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Wilma Landshöft * 1913
Eilbeker Weg 83 (Wandsbek, Eilbek)
Wilma Landshöft, born 22 Mar. 1913 in Hamburg, transferred 9 Apr. 1943 to the Meseritz-Obrawalde Institution, murdered 17 Apr. 1943
Eilbeker Weg 83
When Wilma Landshöft was admitted to the Langenhorn Institution in March 1943, the staff wrote on the cover of her file "Father is a Jew!” It cannot be determined if or how this comment determined her fate. What is known is that before she was transferred to the Meseritz-Obrawalde Institution, Wilma was not a victim of the special measures for Jews, as defined by the Nuremburg Race Laws.
Wilma Landshöft was the fifth and youngest child of Martha (née Wierig, *11 May 1883) and Wilhelm Engelhard Landshöft, an office worker. Wilhelm Landshöft was born on 19 September 1874 in Hamburg. His father was Jewish and his mother was Protestant, so he was not considered Jewish according to Jewish tradition. He was, however, raised in the Jewish faith and joined the Hamburg German-Israelitic Community. Wilhelm’s father, Friedrich Landshöft, was a manual laborer, and his mother Caroline, née von der Wall, called herself "von der Walde.” Martha Landshöft remained Protestant after she married Wilhelm, and her children were also raised Protestant.
Wilma’s maternal grandparents were Richard Wierig, a lithographer, and his wife Auguste Johanna Rebecka, née Ellerbrock. When Martha, Wilma Landshöft’s mother, was 18, she was admitted to the Friedrichsberg State Mental Institution with seizures and hallucinations. She was released to her parents’ care when the symptoms subsided. The Wieirg family moved to Peterskampweg in Eilbek, where Martha was still living when she married Wilhelm Landshöft on 19 October 1905. When Martha became pregnant, the couple moved to Eilbeker Weg 83, which was also in Eilbek.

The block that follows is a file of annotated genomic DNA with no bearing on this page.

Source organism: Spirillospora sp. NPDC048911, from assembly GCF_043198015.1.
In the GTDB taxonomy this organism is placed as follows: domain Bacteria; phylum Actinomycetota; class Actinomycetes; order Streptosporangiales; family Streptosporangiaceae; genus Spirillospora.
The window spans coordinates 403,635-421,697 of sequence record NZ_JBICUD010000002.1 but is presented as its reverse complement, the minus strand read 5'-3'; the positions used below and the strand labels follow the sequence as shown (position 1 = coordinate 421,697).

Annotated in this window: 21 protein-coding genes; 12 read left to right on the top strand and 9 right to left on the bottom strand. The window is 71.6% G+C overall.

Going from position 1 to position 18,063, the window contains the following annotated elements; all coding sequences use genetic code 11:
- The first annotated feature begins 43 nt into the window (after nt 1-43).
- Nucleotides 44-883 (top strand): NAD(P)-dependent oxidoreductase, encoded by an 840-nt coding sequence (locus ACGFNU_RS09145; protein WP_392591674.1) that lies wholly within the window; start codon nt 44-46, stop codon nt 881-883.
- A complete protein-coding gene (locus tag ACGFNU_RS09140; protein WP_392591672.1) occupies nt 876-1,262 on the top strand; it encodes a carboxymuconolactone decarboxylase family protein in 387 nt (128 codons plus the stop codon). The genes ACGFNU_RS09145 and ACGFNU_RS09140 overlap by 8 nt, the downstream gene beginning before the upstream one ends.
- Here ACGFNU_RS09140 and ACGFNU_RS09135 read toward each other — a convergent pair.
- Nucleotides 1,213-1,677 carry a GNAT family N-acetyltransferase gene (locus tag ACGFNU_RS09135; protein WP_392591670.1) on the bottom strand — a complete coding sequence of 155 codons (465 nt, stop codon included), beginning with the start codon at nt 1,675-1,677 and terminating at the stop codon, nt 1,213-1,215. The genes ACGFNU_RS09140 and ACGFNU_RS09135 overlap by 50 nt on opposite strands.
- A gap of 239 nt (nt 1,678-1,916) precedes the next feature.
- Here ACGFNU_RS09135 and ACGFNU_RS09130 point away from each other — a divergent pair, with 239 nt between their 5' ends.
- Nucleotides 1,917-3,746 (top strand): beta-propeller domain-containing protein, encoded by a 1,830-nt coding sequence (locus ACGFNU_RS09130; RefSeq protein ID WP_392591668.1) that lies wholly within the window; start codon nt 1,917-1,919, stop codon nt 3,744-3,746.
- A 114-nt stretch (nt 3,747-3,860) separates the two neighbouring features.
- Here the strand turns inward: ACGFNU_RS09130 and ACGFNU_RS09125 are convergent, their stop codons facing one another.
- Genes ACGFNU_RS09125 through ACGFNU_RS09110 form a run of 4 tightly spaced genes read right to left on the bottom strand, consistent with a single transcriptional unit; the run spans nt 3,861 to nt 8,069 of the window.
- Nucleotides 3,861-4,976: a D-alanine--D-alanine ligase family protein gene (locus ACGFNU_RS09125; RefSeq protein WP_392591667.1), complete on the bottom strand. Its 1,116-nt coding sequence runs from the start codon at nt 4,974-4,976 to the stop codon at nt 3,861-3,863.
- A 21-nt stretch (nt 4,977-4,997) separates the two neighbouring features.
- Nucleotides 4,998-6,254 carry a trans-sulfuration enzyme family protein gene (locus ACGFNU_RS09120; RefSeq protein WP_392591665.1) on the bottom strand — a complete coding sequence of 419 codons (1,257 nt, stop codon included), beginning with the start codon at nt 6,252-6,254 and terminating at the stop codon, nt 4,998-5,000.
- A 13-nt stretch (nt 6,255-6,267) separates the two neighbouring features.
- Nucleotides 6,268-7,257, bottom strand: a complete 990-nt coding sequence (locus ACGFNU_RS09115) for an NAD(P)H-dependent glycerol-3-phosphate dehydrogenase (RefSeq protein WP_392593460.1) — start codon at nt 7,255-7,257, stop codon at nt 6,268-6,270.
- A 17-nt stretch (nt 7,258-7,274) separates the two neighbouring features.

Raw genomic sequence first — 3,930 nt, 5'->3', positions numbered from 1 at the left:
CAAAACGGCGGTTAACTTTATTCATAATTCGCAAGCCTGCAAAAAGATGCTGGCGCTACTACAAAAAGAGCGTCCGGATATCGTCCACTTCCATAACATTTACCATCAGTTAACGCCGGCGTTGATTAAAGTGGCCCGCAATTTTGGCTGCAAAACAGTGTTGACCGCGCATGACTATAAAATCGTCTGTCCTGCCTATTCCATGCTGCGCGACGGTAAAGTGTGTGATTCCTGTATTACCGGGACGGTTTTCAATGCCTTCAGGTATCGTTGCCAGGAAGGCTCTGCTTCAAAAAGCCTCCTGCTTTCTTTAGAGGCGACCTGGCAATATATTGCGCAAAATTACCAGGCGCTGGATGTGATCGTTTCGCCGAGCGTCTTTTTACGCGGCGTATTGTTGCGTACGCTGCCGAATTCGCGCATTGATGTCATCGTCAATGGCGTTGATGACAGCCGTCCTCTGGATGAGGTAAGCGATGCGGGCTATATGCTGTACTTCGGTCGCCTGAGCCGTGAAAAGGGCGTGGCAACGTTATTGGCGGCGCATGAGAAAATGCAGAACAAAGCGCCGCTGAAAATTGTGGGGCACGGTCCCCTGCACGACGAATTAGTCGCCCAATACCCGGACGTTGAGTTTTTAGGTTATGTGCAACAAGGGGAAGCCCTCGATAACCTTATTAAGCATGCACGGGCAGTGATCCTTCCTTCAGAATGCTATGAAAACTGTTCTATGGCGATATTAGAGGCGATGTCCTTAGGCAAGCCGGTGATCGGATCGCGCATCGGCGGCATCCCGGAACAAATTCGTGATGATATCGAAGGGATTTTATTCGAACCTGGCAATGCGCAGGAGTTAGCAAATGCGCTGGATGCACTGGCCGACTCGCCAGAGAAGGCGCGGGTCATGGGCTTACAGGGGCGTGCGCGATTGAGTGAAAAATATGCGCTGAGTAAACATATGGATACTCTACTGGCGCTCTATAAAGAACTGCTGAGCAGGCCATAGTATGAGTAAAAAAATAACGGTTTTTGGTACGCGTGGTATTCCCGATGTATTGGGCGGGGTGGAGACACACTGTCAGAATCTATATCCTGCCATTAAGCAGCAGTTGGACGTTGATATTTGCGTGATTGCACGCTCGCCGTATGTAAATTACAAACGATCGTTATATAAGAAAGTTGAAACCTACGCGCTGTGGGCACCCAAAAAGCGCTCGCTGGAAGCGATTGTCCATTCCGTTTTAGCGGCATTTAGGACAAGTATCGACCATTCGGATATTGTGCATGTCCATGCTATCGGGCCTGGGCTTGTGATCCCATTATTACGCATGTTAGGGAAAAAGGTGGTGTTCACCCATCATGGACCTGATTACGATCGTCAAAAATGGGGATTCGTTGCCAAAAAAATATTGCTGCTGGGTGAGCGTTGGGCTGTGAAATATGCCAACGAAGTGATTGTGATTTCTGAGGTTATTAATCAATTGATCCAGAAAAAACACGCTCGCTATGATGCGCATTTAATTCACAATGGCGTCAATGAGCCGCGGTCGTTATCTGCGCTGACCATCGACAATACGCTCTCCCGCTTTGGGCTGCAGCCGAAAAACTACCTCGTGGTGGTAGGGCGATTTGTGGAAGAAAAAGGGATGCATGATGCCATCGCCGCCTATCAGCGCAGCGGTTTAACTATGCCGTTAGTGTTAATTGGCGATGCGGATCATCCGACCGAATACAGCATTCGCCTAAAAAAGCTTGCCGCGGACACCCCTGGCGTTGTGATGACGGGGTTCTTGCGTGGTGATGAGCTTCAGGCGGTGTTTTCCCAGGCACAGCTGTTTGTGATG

Their first child was born in 1906. She was named Martha after her mother. There were difficulties in the marriage, and Martha returned to live with her parents for five months. In 1908 the twins Wilhelm, Jr. and F. were born, and in the following year another son, Rudolf. Their last child, Wilma, was born on 22 March 1913.
Nothing is known about Wilma’s childhood and youth. Her mother developed abdominal cancer, and her father suffered from the effects of a syphilis infection. When Wilma Landshöft’s mother died on 9 July 1919 in the Eppendorf General Hospital, she left behind five children, aged 6 to 13. The eldest daughter probably took care of her younger siblings, with the help of relatives, especially the grandparents. Wilhelm Landshöft remarried. His second wife was also non-Jewish. They had no children and later divorced. When Wilma was 14, her grandmother Caroline Landshöft and her grandfather Richard Wierig died. Wilhelm Landshöft’s financial situation worsened during the Great Depression, and he remained unemployed until he was of retirement age in 1939.
Wilma Landshöft apparently had no schooling or training at all. When she was admitted to the Alsterdorf Institution on 29 March 1935, aged 22, she was helpless in many respects, and displayed a behavior that we would today call hospitalism. Wilma could not speak, but used idiosyncratic sounds to make her wishes known. The attendants noted in her file that she sought no contact to them, and that she sought no occupation other than to tear up everything she could reach, or to chew on it and then swallow it.
The meager records do not indicate how much the family tried to maintain contact to her. Her brother F. remained in Eilbek, but her father moved several times after his divorce. The May 1939 census shows him living with Wilma’s elder sister on Rentzelstraße in the Grindel Quarter. Her brothers Wilhelm and Rudolf were deceased, and her maternal grandmother died in 1941.